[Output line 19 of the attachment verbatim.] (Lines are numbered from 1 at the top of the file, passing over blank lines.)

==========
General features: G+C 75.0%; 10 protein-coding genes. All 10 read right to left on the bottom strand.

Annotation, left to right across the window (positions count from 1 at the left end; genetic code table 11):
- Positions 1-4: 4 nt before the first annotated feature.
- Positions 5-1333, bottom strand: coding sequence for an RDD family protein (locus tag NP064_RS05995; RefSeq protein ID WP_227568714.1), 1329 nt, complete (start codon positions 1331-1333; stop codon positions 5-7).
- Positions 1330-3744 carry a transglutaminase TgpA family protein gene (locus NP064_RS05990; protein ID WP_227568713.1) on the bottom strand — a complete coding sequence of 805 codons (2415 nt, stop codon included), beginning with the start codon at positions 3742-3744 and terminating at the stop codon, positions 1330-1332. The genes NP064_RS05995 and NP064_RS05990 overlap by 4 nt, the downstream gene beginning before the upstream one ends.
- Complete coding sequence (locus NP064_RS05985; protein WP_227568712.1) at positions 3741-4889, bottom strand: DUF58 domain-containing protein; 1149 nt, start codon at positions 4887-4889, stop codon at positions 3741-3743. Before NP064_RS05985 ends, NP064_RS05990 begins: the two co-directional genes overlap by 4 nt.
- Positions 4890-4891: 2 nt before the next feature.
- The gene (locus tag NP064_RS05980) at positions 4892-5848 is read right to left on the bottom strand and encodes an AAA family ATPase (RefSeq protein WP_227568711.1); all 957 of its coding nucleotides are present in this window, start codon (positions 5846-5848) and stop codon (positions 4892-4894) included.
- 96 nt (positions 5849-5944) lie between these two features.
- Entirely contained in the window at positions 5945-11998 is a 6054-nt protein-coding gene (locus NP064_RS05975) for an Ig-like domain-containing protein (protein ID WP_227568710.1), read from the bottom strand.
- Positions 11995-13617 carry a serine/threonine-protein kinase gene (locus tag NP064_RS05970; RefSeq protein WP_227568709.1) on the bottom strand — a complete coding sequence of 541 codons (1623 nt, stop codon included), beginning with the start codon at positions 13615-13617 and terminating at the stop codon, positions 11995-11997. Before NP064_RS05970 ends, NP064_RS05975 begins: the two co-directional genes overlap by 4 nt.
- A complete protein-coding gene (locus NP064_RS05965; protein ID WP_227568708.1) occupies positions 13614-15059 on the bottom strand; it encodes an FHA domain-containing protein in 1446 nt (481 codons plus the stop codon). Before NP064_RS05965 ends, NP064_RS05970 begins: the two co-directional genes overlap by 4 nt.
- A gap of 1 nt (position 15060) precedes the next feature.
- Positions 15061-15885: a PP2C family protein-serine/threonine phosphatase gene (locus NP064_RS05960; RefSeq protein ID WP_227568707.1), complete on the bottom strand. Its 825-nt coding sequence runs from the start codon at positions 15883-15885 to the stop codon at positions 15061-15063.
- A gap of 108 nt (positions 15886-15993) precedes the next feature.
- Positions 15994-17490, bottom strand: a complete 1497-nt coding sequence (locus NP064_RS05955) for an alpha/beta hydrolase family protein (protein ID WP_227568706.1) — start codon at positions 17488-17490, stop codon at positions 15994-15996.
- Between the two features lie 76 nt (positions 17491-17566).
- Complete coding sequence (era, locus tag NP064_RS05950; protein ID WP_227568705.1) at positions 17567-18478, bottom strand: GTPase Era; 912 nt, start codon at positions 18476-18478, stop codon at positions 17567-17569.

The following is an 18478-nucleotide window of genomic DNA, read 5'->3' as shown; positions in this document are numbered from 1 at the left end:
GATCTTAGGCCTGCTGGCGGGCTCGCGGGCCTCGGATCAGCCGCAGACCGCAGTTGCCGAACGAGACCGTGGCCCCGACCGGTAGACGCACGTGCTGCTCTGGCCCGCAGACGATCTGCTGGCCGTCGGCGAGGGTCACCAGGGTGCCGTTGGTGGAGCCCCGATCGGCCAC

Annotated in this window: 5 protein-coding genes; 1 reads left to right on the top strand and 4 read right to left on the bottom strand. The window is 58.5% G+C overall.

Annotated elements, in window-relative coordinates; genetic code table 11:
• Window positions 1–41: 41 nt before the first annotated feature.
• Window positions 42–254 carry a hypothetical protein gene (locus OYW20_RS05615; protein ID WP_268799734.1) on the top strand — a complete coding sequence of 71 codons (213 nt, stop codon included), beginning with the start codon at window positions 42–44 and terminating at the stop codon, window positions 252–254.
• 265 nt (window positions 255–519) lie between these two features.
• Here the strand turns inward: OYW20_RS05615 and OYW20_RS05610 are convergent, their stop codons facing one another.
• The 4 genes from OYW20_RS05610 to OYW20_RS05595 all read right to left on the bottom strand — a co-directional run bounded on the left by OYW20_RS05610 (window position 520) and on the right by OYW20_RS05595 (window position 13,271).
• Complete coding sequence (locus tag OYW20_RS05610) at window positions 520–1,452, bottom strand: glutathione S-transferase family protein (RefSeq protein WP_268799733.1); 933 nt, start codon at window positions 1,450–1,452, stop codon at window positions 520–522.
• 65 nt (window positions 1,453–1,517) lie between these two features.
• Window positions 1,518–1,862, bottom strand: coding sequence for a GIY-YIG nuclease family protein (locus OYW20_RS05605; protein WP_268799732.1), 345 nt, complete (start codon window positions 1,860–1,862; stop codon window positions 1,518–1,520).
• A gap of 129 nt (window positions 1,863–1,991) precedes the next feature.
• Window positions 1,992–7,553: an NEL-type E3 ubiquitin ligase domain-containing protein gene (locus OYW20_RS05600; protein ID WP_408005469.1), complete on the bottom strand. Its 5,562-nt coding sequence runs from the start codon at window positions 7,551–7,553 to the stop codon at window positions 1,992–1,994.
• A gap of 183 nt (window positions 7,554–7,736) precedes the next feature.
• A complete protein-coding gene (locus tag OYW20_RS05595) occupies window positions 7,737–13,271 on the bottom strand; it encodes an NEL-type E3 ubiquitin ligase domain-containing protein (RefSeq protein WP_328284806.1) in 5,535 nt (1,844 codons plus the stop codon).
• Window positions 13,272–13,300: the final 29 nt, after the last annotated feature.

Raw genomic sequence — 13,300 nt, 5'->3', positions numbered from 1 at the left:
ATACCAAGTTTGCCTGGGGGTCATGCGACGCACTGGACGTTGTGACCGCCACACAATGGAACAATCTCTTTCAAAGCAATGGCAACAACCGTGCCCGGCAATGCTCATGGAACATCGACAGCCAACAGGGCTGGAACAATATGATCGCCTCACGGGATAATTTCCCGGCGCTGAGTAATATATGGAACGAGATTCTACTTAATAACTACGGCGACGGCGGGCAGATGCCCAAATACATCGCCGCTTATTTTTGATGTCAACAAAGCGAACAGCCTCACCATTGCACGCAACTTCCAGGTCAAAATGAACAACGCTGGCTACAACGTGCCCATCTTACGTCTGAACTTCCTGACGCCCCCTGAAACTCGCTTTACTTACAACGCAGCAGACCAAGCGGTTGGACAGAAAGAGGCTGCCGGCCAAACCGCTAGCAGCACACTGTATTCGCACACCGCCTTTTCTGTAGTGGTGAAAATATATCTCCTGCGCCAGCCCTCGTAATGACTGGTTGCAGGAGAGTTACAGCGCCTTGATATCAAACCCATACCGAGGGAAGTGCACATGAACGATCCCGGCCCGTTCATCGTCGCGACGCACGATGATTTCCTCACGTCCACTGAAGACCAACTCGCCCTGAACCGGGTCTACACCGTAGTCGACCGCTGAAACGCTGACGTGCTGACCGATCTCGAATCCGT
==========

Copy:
The following is an 18478-nucleotide window of genomic DNA, read 5'->3' as shown; positions in this document are numbered from 1 at the left end: